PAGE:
A new Silicon Tracker will be built for the Phase 2 Upgrade of the CMS experiment. The innermost part, called the Inner Tracker, will be featuring high-granularity pixelated silicon sensors and will need to cope with extreme radiation levels and hit rates. The pixel electronics system is based on innovative solutions such as a new pixel ASIC developed by the RD53 collaboration, the novel serial powering scheme and advanced technologies for the high bandwidth readout system. The recently optimised design of the CMS Inner Tracker electronics system will be presented along with system test results with prototype components.
Summary (500 words)
A new Silicon Tracker will be built for the Phase 2 Upgrade of the CMS experiment to fully exploit the physics potential during the HL-LHC era. The innermost part, called the Inner Tracker (IT), will be featuring silicon sensors with a pixel size of 2500 µm^2 and covering an active area of 4.9 m^2. The IT system will be composed of 3892 pixel modules and the total number of readout channels will be around 2 billion.
For the ultimate HL-LHC scenario of 4000 fb^-1, the radiation levels will be reaching the unprecedented values of 1.9 Grad and 3.5E16 n.eq./cm^2 and the hit rates will go up to 3.7 GHz/cm^2 in the innermost layers. A simple installation and removal scheme is supported as the detector needs to be removed during each long shutdown giving also the possibility to replace and repair parts, if needed. The mass of the detector has to be as low as possible to avoid degradation of the tracking performance. These requirements pose significant challenges for the design of the electronics system. Novel solutions and advanced technologies are deployed for the design of a low-mass and radiation-hard pixel detector of high performance.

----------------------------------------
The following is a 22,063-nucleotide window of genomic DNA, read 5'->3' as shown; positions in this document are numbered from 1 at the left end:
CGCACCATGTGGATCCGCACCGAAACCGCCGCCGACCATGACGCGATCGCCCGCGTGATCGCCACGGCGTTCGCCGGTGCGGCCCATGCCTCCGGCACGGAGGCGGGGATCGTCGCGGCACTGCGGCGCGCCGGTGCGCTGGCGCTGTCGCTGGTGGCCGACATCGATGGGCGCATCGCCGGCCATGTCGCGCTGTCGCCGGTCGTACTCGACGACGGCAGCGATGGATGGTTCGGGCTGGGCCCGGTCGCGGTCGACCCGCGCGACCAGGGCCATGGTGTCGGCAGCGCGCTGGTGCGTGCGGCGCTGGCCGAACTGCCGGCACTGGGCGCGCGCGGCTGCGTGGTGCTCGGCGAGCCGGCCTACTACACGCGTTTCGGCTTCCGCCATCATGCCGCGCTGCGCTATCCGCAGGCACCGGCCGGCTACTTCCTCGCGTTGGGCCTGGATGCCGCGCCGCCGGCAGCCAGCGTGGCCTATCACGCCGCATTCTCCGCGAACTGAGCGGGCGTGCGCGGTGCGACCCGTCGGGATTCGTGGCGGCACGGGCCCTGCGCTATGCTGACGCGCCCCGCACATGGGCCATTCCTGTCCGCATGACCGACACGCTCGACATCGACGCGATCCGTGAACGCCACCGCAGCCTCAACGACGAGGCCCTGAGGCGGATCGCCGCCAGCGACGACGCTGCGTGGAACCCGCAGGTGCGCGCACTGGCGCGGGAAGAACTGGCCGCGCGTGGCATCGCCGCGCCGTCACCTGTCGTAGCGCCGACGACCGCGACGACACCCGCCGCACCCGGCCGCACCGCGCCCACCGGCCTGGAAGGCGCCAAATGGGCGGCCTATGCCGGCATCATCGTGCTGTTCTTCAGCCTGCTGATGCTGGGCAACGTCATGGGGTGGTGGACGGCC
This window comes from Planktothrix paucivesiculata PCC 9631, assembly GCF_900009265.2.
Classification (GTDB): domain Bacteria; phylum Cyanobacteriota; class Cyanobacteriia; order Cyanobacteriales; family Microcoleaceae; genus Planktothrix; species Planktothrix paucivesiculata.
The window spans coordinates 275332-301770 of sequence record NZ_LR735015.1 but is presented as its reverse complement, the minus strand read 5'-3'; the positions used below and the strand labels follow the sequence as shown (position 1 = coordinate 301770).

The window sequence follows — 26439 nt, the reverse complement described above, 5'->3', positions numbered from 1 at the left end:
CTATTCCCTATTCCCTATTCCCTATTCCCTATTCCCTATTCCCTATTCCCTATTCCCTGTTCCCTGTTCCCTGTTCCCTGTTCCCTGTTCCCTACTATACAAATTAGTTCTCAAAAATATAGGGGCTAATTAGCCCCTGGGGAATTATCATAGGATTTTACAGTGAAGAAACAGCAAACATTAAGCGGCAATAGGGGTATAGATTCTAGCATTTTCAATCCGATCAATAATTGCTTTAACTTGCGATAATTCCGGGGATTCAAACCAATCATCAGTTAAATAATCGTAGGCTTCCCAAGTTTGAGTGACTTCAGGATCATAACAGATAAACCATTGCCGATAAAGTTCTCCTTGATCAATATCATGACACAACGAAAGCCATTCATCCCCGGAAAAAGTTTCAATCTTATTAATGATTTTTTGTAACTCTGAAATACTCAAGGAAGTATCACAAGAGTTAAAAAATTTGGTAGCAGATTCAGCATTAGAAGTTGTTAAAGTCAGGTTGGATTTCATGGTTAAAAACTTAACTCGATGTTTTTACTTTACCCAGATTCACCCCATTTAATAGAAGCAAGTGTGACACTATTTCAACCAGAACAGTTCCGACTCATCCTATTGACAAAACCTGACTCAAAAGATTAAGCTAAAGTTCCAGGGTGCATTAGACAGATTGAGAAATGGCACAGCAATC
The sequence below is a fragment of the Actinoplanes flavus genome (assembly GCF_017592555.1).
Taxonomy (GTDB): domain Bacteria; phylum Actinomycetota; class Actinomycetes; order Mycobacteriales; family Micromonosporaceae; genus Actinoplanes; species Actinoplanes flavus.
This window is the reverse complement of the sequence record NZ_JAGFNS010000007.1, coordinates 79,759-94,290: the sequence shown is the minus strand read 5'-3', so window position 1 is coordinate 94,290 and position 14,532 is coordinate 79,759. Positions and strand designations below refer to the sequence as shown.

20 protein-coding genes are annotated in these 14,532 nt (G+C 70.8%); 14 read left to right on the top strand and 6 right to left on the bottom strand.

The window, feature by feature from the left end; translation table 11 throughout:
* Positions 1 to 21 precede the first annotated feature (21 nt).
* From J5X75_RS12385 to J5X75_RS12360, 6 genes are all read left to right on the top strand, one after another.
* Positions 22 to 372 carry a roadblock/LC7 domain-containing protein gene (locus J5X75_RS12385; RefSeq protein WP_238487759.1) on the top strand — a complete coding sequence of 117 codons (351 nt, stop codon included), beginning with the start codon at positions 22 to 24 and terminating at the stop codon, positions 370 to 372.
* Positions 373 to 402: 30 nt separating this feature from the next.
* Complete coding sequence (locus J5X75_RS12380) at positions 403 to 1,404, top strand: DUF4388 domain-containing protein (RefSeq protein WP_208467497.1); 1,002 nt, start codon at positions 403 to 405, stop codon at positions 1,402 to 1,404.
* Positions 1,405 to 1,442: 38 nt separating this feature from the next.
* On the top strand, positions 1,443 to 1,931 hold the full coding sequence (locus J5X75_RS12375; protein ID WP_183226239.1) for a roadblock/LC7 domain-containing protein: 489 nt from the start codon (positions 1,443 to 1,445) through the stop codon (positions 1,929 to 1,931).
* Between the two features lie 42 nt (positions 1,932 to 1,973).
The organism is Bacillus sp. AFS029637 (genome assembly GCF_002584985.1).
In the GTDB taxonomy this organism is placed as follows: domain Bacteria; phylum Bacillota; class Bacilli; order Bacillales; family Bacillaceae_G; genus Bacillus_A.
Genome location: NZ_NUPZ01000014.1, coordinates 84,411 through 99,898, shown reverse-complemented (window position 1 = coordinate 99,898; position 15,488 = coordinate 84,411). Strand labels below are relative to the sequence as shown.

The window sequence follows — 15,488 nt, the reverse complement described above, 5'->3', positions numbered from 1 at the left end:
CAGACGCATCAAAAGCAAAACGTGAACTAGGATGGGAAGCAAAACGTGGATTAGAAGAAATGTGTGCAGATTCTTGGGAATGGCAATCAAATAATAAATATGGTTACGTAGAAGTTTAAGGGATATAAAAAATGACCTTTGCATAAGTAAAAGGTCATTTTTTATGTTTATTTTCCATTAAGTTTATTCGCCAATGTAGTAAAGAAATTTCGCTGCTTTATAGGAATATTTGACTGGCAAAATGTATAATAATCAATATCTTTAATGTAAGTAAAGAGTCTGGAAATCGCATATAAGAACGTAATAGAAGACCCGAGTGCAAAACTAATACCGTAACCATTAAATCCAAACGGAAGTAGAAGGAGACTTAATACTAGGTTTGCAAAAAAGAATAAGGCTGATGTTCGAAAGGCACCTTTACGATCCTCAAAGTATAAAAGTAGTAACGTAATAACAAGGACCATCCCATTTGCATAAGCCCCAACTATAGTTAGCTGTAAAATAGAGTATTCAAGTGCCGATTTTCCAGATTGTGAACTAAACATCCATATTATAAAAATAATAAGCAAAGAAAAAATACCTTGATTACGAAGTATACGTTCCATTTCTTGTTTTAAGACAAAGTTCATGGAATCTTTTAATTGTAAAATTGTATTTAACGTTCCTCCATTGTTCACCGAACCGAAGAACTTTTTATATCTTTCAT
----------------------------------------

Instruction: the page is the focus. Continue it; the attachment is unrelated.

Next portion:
A new pixel readout chip has been designed in 65 nm CMOS technology by the RD53 collaboration. In 2021, the prototype CMS pixel chip will arrive including fixes for known bugs of previous chip versions as well as all the production required features. Serial powering will be used to power up to 12 pixel modules in series based on Shunt-LDO regulators integrated on the chips. The sensor bias will be following the modularity of the serial power chains. The pixel modules will be readout/controlled by low-mass electrical links at 1.28 Gbps/160 Mbps which will be reaching the opto-conversion boards, known as portcards. A new, optimised design of the portcard will host three pairs of lpGBT and Vtrx+ and will be powered independently by a power mezzanine with a two stage DCDC converter scheme. The portcards will be installed on a cartridge at higher radius such that their components can withstand the radiation levels. The design of this cartridge has been significantly improved in order to minimise the radiation induced attenuation along the optical fibers. A data acquisition system based on FPGA boards is developed for the back-end electronics to calibrate, control and readout the pixel modules and send the data to the central CMS DAQ. The back-end power supply system has also been greatly simplified decreasing the required design effort and cost.
In this contribution the optimised design of the CMS Inner Tracker electronics system will be presented along with system test results of serial power chains with RD53A pixel modules with sensors mounted on realistic mechanical structures, operated at cold temperatures and readout by prototype electrical elinks and portcards studying both powering and signal integrity aspects of the system.